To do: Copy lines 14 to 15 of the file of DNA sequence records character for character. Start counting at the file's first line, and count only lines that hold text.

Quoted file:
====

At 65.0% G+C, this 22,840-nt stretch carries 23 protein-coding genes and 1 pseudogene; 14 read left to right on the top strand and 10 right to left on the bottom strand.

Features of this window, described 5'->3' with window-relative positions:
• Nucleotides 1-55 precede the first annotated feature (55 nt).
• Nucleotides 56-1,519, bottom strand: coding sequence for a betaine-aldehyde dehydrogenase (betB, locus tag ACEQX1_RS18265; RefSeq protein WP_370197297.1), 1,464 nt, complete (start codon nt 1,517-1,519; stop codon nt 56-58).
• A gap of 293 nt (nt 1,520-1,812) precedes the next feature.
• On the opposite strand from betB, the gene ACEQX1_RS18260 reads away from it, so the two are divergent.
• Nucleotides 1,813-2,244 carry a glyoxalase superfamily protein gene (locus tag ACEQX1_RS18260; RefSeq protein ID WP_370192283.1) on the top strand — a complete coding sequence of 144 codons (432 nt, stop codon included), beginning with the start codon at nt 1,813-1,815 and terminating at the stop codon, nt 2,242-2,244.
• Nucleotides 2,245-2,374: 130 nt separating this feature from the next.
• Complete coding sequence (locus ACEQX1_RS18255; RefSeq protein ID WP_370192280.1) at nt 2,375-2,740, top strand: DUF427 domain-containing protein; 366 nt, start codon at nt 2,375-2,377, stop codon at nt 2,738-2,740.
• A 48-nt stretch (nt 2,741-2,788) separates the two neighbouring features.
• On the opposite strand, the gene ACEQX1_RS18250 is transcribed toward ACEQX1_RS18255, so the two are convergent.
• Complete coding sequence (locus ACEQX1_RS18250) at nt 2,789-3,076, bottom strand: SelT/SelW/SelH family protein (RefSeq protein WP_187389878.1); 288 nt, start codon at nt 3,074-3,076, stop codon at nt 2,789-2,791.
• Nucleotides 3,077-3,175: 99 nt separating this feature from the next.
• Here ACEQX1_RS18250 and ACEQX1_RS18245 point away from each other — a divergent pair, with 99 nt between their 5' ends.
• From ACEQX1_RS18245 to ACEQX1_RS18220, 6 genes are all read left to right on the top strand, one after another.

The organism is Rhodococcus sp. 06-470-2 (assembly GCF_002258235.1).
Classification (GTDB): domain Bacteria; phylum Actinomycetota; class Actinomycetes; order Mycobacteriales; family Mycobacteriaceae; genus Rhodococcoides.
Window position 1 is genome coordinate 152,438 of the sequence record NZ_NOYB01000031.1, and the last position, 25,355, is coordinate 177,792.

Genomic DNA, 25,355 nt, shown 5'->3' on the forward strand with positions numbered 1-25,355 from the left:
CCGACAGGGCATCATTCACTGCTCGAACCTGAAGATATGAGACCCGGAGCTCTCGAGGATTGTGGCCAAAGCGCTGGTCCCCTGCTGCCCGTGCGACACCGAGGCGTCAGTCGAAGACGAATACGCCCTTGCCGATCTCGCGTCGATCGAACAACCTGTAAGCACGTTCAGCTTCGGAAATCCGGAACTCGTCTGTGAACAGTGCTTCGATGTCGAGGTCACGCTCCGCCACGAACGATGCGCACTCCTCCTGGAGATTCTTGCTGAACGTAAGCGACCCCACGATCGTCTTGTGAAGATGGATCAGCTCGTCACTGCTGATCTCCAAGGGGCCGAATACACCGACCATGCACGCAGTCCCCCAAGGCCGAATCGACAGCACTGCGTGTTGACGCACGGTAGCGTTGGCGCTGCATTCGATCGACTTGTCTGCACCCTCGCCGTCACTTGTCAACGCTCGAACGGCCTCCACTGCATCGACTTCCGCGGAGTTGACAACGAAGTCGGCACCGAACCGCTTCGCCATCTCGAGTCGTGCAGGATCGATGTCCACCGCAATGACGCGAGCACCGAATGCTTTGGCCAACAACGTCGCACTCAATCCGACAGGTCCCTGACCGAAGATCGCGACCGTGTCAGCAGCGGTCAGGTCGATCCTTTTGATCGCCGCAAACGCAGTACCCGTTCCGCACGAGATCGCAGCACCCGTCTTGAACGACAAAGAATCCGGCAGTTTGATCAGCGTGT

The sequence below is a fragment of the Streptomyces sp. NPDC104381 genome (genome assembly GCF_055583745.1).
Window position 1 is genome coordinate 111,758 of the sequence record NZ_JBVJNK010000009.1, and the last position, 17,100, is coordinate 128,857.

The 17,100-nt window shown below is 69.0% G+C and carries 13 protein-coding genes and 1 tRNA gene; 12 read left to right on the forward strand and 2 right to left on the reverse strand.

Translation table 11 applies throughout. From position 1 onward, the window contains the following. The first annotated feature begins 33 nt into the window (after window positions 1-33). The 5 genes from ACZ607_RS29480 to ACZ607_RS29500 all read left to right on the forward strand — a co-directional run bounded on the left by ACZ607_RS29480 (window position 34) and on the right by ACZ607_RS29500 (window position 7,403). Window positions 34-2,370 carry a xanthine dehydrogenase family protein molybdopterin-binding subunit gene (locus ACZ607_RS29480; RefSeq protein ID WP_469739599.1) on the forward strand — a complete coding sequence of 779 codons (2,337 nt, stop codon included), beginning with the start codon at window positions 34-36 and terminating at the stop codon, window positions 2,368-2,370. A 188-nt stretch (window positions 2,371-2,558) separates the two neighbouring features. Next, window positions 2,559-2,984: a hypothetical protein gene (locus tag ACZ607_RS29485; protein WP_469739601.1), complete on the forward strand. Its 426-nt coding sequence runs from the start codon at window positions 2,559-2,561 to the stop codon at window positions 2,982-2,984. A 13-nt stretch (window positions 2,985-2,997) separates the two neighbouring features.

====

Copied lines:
• Here ACEQX1_RS18250 and ACEQX1_RS18245 point away from each other — a divergent pair, with 99 nt between their 5' ends.
• From ACEQX1_RS18245 to ACEQX1_RS18220, 6 genes are all read left to right on the top strand, one after another.